Fringe Festival and Infringement

The Vancouver Fringe Festival opens today! The fringe is dedicated to showcasing independent and experimental theater performances that you probably wouldn't have a chance to see otherwise. It's been voted Vancouver's Best Arts Festival five years in a row by Georgia Straight readers!

CBC covers some controversy some artists are raising, which isn't a new thing for fringe festivals. Canada has the dubious distinction of being the birthplace of the reactionary (and moronic) Infringement Festival.

I looked around to see if I could find some dedicated fringe bloggers, but couldn't find anybody unfortunately (I'll keep looking). Without Annette has been blogging the Montreal Fringe for the past few years, and it's definitely gained them increased notoriety on the circuit there.

Lucky timing, an inside connection, and a last-minute drop-out combined to make me a part-time venue captain at Performance Works! So I may be able to spread some insider buzz...

UPDATE: I posted my 2007 Vancouver fringe festival picks.

Posted by dustin on September 6, 2007 with category tags of

I saw a bunch of shows at the Victoria fringe, and will possibly see some in Vancouver. You can find some newspaper reviews from victoria online, but here's some buzz straigtht from the horses ass:

Cody Rivers: Always great and they're also super nice guys to boot. Funny and unique, great physicality. This is one show I would recommend to anyone with a pulse. I might take one of my neices to go see them.

Scratch: These guys do some great duo improv which I think you might be into.

Dir Roten Punkte: High energy fun Clown Rock (Clown in the theatre sense). It's up to you if that sounds appealing or not. I know some people who weren't that impressed, but I think they did a great job despite Victoria's predominantly reserved crowd.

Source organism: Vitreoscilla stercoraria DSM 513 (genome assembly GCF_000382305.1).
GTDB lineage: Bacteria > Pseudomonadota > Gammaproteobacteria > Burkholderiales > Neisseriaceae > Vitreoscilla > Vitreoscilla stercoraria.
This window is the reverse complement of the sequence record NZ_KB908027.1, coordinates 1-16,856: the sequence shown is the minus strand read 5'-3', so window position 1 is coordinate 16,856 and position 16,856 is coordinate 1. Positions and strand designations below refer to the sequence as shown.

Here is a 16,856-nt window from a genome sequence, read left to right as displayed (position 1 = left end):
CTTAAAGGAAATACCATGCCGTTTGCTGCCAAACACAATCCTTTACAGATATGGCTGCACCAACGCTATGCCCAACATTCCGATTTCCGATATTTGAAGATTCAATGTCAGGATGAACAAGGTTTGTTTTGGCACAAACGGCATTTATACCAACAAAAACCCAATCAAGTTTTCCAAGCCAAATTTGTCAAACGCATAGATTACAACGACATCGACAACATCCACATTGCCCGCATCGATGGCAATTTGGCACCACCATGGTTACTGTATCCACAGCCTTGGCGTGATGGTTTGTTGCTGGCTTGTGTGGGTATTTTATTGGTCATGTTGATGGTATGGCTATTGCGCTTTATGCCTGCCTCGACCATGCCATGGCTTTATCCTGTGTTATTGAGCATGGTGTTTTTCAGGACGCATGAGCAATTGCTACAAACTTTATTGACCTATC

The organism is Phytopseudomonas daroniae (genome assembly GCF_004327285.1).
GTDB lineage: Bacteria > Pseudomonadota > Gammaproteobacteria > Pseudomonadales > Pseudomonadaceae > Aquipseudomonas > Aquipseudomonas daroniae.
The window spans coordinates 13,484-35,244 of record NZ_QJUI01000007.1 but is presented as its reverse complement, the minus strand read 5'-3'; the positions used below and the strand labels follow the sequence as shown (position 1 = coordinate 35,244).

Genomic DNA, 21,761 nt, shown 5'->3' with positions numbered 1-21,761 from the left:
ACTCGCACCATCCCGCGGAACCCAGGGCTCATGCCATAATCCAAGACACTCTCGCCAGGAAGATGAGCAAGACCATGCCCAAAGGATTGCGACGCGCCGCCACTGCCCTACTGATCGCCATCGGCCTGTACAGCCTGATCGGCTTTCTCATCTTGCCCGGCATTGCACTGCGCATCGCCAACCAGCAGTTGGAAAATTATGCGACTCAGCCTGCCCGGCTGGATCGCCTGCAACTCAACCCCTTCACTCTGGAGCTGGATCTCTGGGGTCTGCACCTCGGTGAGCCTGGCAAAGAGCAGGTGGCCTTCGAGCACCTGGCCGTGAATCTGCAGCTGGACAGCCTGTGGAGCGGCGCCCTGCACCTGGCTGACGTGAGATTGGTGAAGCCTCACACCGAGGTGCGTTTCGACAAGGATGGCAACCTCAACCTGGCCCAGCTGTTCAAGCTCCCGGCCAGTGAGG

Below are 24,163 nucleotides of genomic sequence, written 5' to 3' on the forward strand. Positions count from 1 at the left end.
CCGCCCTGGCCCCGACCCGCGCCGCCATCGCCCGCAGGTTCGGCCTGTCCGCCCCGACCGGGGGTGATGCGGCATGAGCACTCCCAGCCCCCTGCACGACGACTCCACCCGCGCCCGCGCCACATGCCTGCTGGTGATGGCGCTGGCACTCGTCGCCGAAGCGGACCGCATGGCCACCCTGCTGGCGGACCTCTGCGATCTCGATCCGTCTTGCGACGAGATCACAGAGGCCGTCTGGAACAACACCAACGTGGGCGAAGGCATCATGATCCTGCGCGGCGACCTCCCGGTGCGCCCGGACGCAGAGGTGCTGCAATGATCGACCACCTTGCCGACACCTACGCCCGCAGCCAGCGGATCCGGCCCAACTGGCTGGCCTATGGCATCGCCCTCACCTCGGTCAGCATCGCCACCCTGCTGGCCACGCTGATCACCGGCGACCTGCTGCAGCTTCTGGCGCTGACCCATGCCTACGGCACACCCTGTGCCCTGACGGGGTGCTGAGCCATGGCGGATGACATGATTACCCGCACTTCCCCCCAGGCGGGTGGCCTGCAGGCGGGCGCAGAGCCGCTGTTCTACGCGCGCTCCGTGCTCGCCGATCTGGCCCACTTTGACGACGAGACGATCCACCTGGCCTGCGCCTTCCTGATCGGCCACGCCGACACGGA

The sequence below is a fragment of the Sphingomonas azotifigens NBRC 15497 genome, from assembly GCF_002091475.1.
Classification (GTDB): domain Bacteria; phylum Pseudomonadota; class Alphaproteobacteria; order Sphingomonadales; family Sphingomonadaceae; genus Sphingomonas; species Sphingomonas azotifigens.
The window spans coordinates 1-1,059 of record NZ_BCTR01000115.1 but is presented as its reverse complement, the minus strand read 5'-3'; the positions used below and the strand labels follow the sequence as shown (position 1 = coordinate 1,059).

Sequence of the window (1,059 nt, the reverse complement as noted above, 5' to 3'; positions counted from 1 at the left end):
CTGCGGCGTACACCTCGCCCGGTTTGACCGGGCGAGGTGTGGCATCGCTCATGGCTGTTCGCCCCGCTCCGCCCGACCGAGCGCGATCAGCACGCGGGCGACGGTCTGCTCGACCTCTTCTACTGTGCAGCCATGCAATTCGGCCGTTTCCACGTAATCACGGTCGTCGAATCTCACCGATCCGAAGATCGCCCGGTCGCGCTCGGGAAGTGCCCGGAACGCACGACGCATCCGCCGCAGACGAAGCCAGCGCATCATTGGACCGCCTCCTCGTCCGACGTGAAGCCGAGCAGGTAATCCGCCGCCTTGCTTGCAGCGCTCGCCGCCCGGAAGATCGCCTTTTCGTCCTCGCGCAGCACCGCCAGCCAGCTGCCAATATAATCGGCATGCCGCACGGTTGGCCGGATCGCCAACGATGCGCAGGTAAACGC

Pajama Men: Talented and funny guys. Especially good if you haven't seen them, or haven't seen them in awhile (like when they were known as Sabotage), but it's diminishing returns for me; I wish they would play with the structure of their show from year to year. Still enjoyable though.

Anorexican looks intriguing, but I don't really know anything about it. I've seen her do some good improv, but I've never seen her scripted stuff.

One show that I notice absent from Vancouver is Giant Invisible Robot. This is a heads up for next year: GO SEE IT!

You can ask for an email if you want to know a couple of shows that I found dissapointing (although none truly awful). I've got no need to slam 'em in public. However, I will say something up about Timekeepers: decent show, but they are douchewads -

It's too bad that the article left out their possibly-Borat-inspired "evil gypsy" comment, because that was the funniest part to me.
   comment by Alex (#118) on September 6, 2007

I love this festival! Would encourage everyone to visit it at least once
   comment by Jay Banks on September 7, 2007

Why is the infringement ( moronic? Shouldn't Canada be proud of inventing something like this?